The seemingly bigger problem here, however, according to Browne, is that adidas “cannot and does not have exclusive rights to a generically wide design pattern like” two, three or four parallel stripes “on clothing and footwear. , [and] because adidas has not limited its claims to specific products or clearly defined the types of products at issue that relate to the registrations of adidas, [it] did not sufficiently allege trademark infringement, unfair competition or dilution by Thom Browne.
At the same time, Thom Browne argues that the fact that she has become a target of adidas is “particularly scandalous because over a decade ago, adidas approved Thom Browne’s adoption and use of four stripes on his clothing instead of three. “And beyond that,” adidas never complained about Thom Browne’s use of the tape. five-stripe or four-stripe design then adopted, although it has known for more than a decade. by Browne on athletic wear, and endorsed the brand’s use of stripes in the context of tailoring and other formal ready-to-wear, of which the Thom Browne brand is best known. Browne is recently entered the field of sportswear, with renowned partnerships with European football club FB Barcelona from 2018.)
In view of the foregoing, Browne asserts that adidas “has failed to properly and adequately argue the ownership of valid trademark rights that may be the basis of its claims and has failed to identify specific Thom Browne products that may possibly violate the alleged rights of adidas ”. As such, “all of the claims in the adidas complaint should be dismissed,” according to Browne. Or, the German sportswear giant should be required to submit “a more precise statement of its claims”.
With regard to the trademark opposition proceedings which preceded – and ultimately prompted – the filing of this complaint, in which adidas sought to block the registration of a number of Thom Browne’s trademarks in the United States – United States and in the European Union, the battle in the United States has been launched. pending for the moment given the filing of this dispute.
In its complaint, adidas claims that due to “Thom Browne’s more recent encroachment[ment] In direct competition with adidas by offering athletic-style sportswear and shoes that wear similarly confusingly ‘knock-offs of adidas’ three-stripe brand, Thom Browne has gone so far as to file trademark applications in the EU and with the United States Patent and Trademark Office (“USPTO”) to register various striped designs. In fact, adidas alleges that “this dispute began in 2018, when [it] opposed a trademark application filed by Thom Browne in the EU ”for a deleted trademark.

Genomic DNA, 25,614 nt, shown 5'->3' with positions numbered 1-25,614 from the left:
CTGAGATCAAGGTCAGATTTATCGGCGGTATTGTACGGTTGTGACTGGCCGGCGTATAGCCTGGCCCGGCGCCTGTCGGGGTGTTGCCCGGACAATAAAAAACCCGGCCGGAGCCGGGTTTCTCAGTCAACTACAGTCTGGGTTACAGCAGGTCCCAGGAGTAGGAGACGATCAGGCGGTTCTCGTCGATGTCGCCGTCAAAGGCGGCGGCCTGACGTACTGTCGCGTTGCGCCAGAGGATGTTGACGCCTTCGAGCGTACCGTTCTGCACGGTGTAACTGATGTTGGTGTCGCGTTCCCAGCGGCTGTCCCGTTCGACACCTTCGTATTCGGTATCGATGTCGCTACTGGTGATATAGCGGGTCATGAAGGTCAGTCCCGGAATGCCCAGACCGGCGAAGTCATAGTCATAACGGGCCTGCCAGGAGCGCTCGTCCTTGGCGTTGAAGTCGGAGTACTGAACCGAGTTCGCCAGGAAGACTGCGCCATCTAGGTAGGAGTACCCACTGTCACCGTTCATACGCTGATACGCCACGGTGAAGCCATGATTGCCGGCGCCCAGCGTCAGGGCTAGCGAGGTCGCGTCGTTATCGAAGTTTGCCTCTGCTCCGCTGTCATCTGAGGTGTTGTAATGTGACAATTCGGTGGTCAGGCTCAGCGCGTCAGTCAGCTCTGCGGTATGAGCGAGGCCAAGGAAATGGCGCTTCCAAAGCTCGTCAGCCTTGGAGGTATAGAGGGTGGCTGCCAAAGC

Shortly after filing an opposition with the EU, adidas says its attorney “began to investigate Thom Browne’s product lines in the United States” and discovered allegedly infringing trademark uses “in pairs and four bands ”. During the summer and fall of 2018, “adidas’ in-house attorney attempted to negotiate a resolution with attorney for Thom Browne” regarding his use of the striped marks, but these efforts “were unsuccessful. “.
Fast forward to December 2020 and adidas has filed an objection with the USPTO’s Trademark Trial and Appeal Board, urging the trademark agency to end three pending U.S. trademark applications. red, white and blue striped marks for use on footwear, filed by Thom Browne earlier that year on the grounds that the marks are so similar as to lead to confusion with its own pre-existing marks.
Early in the case, Thom Browne criticized adidas efforts to end its use of stripes, saying in a June statement that the case “is an attempt to use the law illegally”, and noting that “adidas gave consent to Thom Browne over 10 years ago and actually suggested that Thom add an extra stripe to reach four on the sleeves or pants and that would be OK by Adidas. – there, for over a decade, Adidas never said a word to Thom Browne.
The case is adidas America, Inc., et. al., v. Thom Browne, Inc., 1: 21-cv-05615 (SDNY).